Want to help your anxious child? Avoid these 9 mistakes!

Anxiety is draining. Don’t make anxiety worse. If you want to help your anxious child avoid these common mistakes.

Are you in the throes of parenting a child with anxiety? If you are, then you know how completely exhausting and frustrating child anxiety can be. It can seem like anything and everything can make anxiety worse. Anxious kids are emotional sponges and are easily impacted by their environment.

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Do you want to know how to help your anxious child? As a child therapist I have a pulse on what can make anxiety worse in kids. Here are the top nine culprits.

Here is a countdown of the top 9 things that make anxiety worse and should be avoided when trying to help your anxious child:

#1 Punishing them for being afraid

Your kids refuse to go to bed. They think there is something under their bed. They think there is something lurking in their closet. They are convinced a bad guy is going to kidnap them.

You are tired, frustrated and angry. You throw out threats in rapid spitfire. They’ll lose TV. They’ll lose electronics. They’ll lose all privileges. But, NOTHING IS WORKING. In fact, it is getting worse.

Threatening kids when they are anxious doesn’t work. If you were scared of heights and someone said they were going to take away your TV time if you didn’t jump off the high dive – would you? Probably not (unless you are a Netflix fanatic).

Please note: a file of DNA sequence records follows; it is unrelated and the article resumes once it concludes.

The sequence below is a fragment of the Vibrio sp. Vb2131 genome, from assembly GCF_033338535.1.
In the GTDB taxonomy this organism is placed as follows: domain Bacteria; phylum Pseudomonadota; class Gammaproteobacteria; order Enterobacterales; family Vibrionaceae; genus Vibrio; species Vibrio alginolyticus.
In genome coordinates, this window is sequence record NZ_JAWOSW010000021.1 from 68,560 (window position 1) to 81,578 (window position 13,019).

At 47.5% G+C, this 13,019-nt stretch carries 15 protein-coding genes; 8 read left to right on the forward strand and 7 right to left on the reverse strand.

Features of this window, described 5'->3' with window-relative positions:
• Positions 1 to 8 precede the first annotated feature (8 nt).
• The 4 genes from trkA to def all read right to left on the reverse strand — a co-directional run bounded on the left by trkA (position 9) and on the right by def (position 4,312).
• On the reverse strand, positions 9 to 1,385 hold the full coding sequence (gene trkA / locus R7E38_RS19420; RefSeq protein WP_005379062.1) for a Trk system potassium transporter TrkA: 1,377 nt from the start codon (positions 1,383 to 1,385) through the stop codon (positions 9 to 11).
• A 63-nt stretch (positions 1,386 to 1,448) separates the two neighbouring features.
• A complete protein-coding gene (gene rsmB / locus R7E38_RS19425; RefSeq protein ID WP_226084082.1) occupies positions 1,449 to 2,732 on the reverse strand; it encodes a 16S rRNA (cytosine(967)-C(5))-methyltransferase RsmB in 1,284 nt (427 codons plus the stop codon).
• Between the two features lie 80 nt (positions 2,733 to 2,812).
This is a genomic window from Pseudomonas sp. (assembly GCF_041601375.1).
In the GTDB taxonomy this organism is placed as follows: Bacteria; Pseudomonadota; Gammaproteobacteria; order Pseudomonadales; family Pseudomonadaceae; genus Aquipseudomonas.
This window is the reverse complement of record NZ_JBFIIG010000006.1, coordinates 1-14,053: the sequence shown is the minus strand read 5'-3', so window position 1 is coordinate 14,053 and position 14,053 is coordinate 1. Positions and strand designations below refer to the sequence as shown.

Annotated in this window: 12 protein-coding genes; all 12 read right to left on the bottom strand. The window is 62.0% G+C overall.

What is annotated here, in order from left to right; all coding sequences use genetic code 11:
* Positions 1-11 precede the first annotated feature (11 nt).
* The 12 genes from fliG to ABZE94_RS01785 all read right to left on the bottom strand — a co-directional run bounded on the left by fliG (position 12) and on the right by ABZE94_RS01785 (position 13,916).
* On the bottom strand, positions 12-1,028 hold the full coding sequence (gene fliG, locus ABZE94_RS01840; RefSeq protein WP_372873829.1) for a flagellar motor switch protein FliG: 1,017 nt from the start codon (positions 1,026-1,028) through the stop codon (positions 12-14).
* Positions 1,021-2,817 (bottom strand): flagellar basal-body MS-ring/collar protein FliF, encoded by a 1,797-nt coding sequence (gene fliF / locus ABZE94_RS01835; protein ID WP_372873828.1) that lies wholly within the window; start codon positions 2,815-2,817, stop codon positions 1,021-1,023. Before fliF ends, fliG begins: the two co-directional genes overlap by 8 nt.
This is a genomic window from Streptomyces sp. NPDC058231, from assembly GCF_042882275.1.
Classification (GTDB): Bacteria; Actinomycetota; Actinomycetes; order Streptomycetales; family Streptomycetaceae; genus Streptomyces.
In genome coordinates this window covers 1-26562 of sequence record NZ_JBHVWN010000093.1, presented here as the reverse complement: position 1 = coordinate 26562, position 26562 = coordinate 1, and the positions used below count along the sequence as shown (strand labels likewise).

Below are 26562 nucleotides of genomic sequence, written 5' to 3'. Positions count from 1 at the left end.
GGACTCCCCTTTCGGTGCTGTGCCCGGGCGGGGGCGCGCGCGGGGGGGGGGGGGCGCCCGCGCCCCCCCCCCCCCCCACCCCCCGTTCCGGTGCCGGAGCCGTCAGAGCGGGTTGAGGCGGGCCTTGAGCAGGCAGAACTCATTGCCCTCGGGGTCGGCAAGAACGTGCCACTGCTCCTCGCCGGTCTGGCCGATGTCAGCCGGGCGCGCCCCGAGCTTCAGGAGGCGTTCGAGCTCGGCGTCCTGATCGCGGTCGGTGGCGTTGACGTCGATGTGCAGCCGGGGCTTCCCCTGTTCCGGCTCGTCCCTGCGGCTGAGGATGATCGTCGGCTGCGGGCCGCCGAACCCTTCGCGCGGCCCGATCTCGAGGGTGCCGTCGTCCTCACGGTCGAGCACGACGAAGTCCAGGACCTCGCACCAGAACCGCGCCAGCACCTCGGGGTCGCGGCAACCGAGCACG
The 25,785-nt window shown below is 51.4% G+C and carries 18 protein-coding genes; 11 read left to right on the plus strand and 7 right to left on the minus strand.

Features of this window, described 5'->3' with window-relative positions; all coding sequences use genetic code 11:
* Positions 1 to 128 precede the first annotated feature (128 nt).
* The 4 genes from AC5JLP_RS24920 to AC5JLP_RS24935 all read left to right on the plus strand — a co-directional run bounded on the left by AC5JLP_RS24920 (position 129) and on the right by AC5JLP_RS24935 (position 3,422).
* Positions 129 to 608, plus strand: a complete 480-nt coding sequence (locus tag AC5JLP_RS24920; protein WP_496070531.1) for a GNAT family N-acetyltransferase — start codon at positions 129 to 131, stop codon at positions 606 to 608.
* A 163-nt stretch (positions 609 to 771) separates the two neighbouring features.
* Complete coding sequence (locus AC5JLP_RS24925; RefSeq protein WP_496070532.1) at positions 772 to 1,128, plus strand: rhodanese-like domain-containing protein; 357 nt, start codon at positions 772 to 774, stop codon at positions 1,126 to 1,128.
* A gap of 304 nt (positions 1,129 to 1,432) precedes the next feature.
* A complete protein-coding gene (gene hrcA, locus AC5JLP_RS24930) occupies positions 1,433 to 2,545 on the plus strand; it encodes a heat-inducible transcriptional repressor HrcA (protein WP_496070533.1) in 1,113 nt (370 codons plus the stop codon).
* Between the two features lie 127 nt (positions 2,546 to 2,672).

Teach kids skills to fight their nighttime anxiety. Don’t discipline it.

#2 TV shows

Anxious kids are constantly observing and remembering everything they see and hear. Anxious kids have a memory that can rival an elephant. If you parent an anxious kid, you already know this, right?

If you want to really make anxiety worse, have your kids watch a tv show that has some of their anxiety themes.

If they are afraid of bad guys – don’t watch crime shows. If they are afraid of germs – don’t watch shows with titles like Medical Mysteries I am Pretty Sure you Have and Germs that Lurk around Every Corner.

Even if you like watching these shows (with these amazingly catchy titles), anxious ears are listening. Unless you want to deal with a major spike in your kid’s anxiety, watch them behind closed doors.

#3 Urban Legends

Kids love to scare other kids. They love to talk about spooky things. I don’t get it, but they do. As a child therapist, I am privy to the latest and greatest stories that are freaking out your kids.

The oldie but goodie is Bloody Mary. For the last twelve years, I have heard kids week after week talk about how they are afraid of this Mary lady. Unfortunately, this makes anxiety worse – especially in the bathroom.

Other favorite topics include Chucky and Slender man. In the last few years some newer faces on the scene have arrived including Five Nights at Freddy’s and Annabelle.

I cannot stress enough how these stories make anxiety worse. If you want to help your anxious child get rid of any Five Nights at Freddy’s games! Even if they tell you it doesn’t make their anxiety worse – it does, trust me.

#4 YouTube videos

YouTube is a curse for anxious kids. Nowadays kids like to search everything on YouTube. Unfortunately this feeds right into the fascination with urban legends.

You don’t believe Annabelle is real? Let’s check out what YouTube has to say about it. You don’t think Five Nights at Freddy’ is a real place? Let’s get YouTube’s opinion.

Unfortunately, every idiot out there can make a YouTube video – and they do. Kids are watching them. They are telling me they know it is real because their friends showed it to them on YouTube.